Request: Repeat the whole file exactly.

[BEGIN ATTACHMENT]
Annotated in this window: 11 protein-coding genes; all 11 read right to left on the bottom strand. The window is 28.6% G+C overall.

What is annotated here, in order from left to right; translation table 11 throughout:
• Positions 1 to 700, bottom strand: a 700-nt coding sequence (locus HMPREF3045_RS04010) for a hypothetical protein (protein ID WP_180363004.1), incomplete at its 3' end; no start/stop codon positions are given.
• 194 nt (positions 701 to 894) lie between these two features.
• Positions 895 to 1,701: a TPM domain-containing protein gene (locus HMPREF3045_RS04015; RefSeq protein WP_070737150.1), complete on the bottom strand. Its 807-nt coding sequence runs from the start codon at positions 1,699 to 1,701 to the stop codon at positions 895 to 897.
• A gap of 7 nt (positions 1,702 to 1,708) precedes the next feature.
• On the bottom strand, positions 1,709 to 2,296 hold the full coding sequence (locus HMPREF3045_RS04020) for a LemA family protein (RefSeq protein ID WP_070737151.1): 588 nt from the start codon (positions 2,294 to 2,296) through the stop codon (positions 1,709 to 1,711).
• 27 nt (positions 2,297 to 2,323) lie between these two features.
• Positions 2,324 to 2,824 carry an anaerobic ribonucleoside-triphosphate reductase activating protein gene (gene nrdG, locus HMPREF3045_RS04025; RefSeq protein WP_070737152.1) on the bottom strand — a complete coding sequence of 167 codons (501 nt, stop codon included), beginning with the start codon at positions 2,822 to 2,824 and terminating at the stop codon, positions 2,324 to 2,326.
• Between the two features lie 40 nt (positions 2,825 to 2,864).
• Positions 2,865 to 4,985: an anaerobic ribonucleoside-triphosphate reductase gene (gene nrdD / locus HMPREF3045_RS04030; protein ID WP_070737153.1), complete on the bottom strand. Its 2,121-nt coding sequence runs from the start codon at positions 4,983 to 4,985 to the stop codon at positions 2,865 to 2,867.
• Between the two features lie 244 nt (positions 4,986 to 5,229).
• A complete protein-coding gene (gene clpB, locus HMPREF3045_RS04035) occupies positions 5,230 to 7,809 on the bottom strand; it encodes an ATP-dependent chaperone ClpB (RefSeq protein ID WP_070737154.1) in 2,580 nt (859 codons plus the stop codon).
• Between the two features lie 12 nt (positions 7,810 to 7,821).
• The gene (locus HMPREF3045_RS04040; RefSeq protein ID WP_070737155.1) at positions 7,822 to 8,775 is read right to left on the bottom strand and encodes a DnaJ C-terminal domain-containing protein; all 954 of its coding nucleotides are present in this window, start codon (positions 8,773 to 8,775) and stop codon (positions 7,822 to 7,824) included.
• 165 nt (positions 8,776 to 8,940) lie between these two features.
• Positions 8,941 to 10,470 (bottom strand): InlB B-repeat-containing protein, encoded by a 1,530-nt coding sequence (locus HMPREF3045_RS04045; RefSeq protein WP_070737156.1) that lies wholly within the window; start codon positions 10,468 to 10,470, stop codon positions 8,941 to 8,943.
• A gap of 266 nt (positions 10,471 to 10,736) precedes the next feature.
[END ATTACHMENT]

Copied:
Annotated in this window: 11 protein-coding genes; all 11 read right to left on the bottom strand. The window is 28.6% G+C overall.

What is annotated here, in order from left to right; translation table 11 throughout:
• Positions 1 to 700, bottom strand: a 700-nt coding sequence (locus HMPREF3045_RS04010) for a hypothetical protein (protein ID WP_180363004.1), incomplete at its 3' end; no start/stop codon positions are given.
• 194 nt (positions 701 to 894) lie between these two features.
• Positions 895 to 1,701: a TPM domain-containing protein gene (locus HMPREF3045_RS04015; RefSeq protein WP_070737150.1), complete on the bottom strand. Its 807-nt coding sequence runs from the start codon at positions 1,699 to 1,701 to the stop codon at positions 895 to 897.
• A gap of 7 nt (positions 1,702 to 1,708) precedes the next feature.
• On the bottom strand, positions 1,709 to 2,296 hold the full coding sequence (locus HMPREF3045_RS04020) for a LemA family protein (RefSeq protein ID WP_070737151.1): 588 nt from the start codon (positions 2,294 to 2,296) through the stop codon (positions 1,709 to 1,711).
• 27 nt (positions 2,297 to 2,323) lie between these two features.
• Positions 2,324 to 2,824 carry an anaerobic ribonucleoside-triphosphate reductase activating protein gene (gene nrdG, locus HMPREF3045_RS04025; RefSeq protein WP_070737152.1) on the bottom strand — a complete coding sequence of 167 codons (501 nt, stop codon included), beginning with the start codon at positions 2,822 to 2,824 and terminating at the stop codon, positions 2,324 to 2,326.
• Between the two features lie 40 nt (positions 2,825 to 2,864).
• Positions 2,865 to 4,985: an anaerobic ribonucleoside-triphosphate reductase gene (gene nrdD / locus HMPREF3045_RS04030; protein ID WP_070737153.1), complete on the bottom strand. Its 2,121-nt coding sequence runs from the start codon at positions 4,983 to 4,985 to the stop codon at positions 2,865 to 2,867.
• Between the two features lie 244 nt (positions 4,986 to 5,229).
• A complete protein-coding gene (gene clpB, locus HMPREF3045_RS04035) occupies positions 5,230 to 7,809 on the bottom strand; it encodes an ATP-dependent chaperone ClpB (RefSeq protein ID WP_070737154.1) in 2,580 nt (859 codons plus the stop codon).
• Between the two features lie 12 nt (positions 7,810 to 7,821).
• The gene (locus HMPREF3045_RS04040; RefSeq protein ID WP_070737155.1) at positions 7,822 to 8,775 is read right to left on the bottom strand and encodes a DnaJ C-terminal domain-containing protein; all 954 of its coding nucleotides are present in this window, start codon (positions 8,773 to 8,775) and stop codon (positions 7,822 to 7,824) included.
• 165 nt (positions 8,776 to 8,940) lie between these two features.
• Positions 8,941 to 10,470 (bottom strand): InlB B-repeat-containing protein, encoded by a 1,530-nt coding sequence (locus HMPREF3045_RS04045; RefSeq protein WP_070737156.1) that lies wholly within the window; start codon positions 10,468 to 10,470, stop codon positions 8,941 to 8,943.
• A gap of 266 nt (positions 10,471 to 10,736) precedes the next feature.